Over-stressed? Mindfulness for Anxiety Can Lead You to a Calmer Life

Posted On July 13, 2017

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by Nancy Wunderlich

Over-stressed? Mindfulness for Anxiety Can Lead You to a Calmer Life

by | Jul 13, 2017 | Personal Growth

Stress is a normal part of everyday life; in fact, there are even some “good” or “positive” types of stress. These good stressors are beneficial because they provide feelings of excitement, and when they’re benign, they’re also a good motivator. But there is a fine line between positive and negative stress.

“Negative” or “bad” stress is stress that has become chronic and weighs on you heavily. This stress can result from a busy job, a bad relationship, or a multitude of other situations that have a negative impact on you. Bad stress can manifest itself in many ways. Physically, it can cause body aches, headaches, muscle tension, upset stomach, heart disease, and high blood pressure… just to name a few. Emotionally and mentally, stress is incredibly draining and can lead to instability and breakdowns.

Stress looks different on each person. But regardless of how it manifests, it’s essential to take the necessary steps to prevent it. Some people have been stressed for so long that they think it’s inevitable. But this is incorrect; our lives don’t have to be filled with an abundant amount of unhealthy stress. One of the best ways that I’ve found to help in combatting stress and anxiety is to practice mindfulness.

What is mindfulness?

Mindfulness is characterized as “a mental state achieved by focusing one’s awareness on the present moment, while calmly acknowledging and accepting one’s feelings, thoughts and bodily sensations.”

Mindfulness essentially entails being present in the current moment. It involves noticing our internal thoughts and feelings as well as our external environment. The goal of practicing mindfulness is not to ignore our thoughts, but to realize that they are there, without casting judgment upon them.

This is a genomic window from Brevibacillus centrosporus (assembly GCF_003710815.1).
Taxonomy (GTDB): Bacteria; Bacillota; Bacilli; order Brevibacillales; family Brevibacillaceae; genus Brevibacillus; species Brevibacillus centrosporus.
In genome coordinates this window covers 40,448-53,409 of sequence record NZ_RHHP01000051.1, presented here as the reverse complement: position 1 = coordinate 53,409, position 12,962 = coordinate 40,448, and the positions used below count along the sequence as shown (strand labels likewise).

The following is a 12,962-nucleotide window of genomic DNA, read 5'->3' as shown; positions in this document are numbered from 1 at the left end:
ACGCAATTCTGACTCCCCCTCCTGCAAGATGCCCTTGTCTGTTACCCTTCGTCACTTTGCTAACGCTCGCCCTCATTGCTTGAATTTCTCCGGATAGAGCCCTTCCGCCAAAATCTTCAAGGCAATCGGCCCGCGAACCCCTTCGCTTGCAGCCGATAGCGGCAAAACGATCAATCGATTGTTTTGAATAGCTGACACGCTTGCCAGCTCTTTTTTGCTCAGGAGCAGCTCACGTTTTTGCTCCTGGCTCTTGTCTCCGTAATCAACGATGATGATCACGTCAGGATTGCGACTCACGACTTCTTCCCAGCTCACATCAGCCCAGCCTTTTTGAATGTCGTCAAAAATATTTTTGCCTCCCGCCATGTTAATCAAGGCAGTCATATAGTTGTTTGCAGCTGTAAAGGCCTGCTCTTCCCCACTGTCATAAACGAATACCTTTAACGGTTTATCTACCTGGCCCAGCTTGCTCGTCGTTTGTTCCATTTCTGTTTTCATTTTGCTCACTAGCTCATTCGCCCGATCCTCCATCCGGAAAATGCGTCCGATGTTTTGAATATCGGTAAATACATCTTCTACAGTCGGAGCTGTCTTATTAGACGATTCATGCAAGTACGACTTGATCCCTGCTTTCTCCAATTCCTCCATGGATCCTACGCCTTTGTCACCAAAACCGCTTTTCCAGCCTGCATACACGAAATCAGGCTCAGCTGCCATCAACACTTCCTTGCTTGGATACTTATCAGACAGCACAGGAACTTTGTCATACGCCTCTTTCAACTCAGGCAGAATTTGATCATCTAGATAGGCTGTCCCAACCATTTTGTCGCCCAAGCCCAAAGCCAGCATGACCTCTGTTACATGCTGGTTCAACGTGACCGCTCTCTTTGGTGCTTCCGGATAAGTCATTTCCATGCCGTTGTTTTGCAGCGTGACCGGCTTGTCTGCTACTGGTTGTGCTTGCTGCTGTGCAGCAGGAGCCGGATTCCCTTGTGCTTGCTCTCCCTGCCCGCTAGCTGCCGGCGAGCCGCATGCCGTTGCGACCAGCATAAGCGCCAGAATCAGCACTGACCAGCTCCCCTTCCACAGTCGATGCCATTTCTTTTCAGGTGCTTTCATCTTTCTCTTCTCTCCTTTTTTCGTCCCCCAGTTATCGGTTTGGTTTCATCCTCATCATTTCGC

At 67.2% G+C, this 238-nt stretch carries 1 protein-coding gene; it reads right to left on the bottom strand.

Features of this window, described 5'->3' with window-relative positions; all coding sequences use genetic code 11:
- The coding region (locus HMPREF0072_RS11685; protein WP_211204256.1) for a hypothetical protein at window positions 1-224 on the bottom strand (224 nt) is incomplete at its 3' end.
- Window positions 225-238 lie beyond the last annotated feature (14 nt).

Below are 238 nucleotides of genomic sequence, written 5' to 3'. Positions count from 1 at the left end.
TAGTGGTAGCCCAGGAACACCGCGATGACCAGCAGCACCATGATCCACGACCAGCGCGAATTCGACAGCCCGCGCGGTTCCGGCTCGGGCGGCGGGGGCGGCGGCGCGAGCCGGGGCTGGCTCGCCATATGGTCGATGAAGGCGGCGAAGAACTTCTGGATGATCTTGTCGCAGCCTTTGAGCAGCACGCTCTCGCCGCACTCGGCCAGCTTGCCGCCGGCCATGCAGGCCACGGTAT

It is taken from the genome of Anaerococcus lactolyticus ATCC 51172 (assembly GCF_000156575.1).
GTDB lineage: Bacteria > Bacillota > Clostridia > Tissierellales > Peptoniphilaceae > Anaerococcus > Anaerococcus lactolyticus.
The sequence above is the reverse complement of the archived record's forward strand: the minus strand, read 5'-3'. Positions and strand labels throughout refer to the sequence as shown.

So how does practicing mindfulness for anxiety help?

A lot of times stress and anxiety manifest from thinking about the past or the future, instead of focusing on the present moment. But when we’re mindful and aware of our current thoughts, behaviors and actions and how they affect us, we can breed a sense of control; and control generally makes us feel less anxious.

Unfortunately, anxiety is great at playing tricks on our minds. It often makes us so caught up in unproductive worries and wrongful interpretation of thoughts that we begin to believe them. “When you’re lost in worry, it’s easy to mistake your fears and worries for facts, instead of recognizing that they are just thoughts.” Anxiety and stress often stem from irrational and ruminating thoughts. When we’re hyper-focused on something we’ve falsely created in our minds, we’re unable to see the situation as it actually is. This is why, when we engage in mindfulness for anxiety, we can reevaluate our thoughts to discover whether or not they’re true.

Does Mindfulness Help Physically?

Mindfulness has also been proven to alter levels of the chemicals in our brains:

  • Increases GABA levels (“a neurotransmitter essential for feeling happy and relaxed”)
  • Reduces cortisol (a stress hormone)
  • Increases levels of serotonin (making us happier)

And like anything, the more you practice mindfulness for anxiety, the more useful it will become. The more you engage in it, the more your brain chemicals change and the more you’re able to reteach your brain. You can retrain it to automatically think with mindfulness instead of with stress.

Finally, practicing mindfulness for anxiety is also incredibly convenient, as it doesn’t have to be a huge production. It can be done for as little as five minutes per day. It can also be practiced in almost any situation – while driving, taking a walk, listening to music, etc.

When you carve out small amounts of time for mindfulness, you’ll be surprised at the big result it can have on your life.

If you, like many people, like to have personal help and support when you begin something new, I can assist you in beginning the practice of mindfulness meditation. There are many therapeutic techniques I utilize when I help someone overcome anxiety. I’d be happy to guide you to feeling lasting peacefulness.

Written by: Nancy Wunderlich

Nancy received her Bachelor’s Degree in Psychology at DePaul University in Chicago, IL. She was instinctively drawn to advanced studies in Transpersonal Psychology, the power of intentional thought, shamanism, experiential process work, and the psychology of emotional intelligence.

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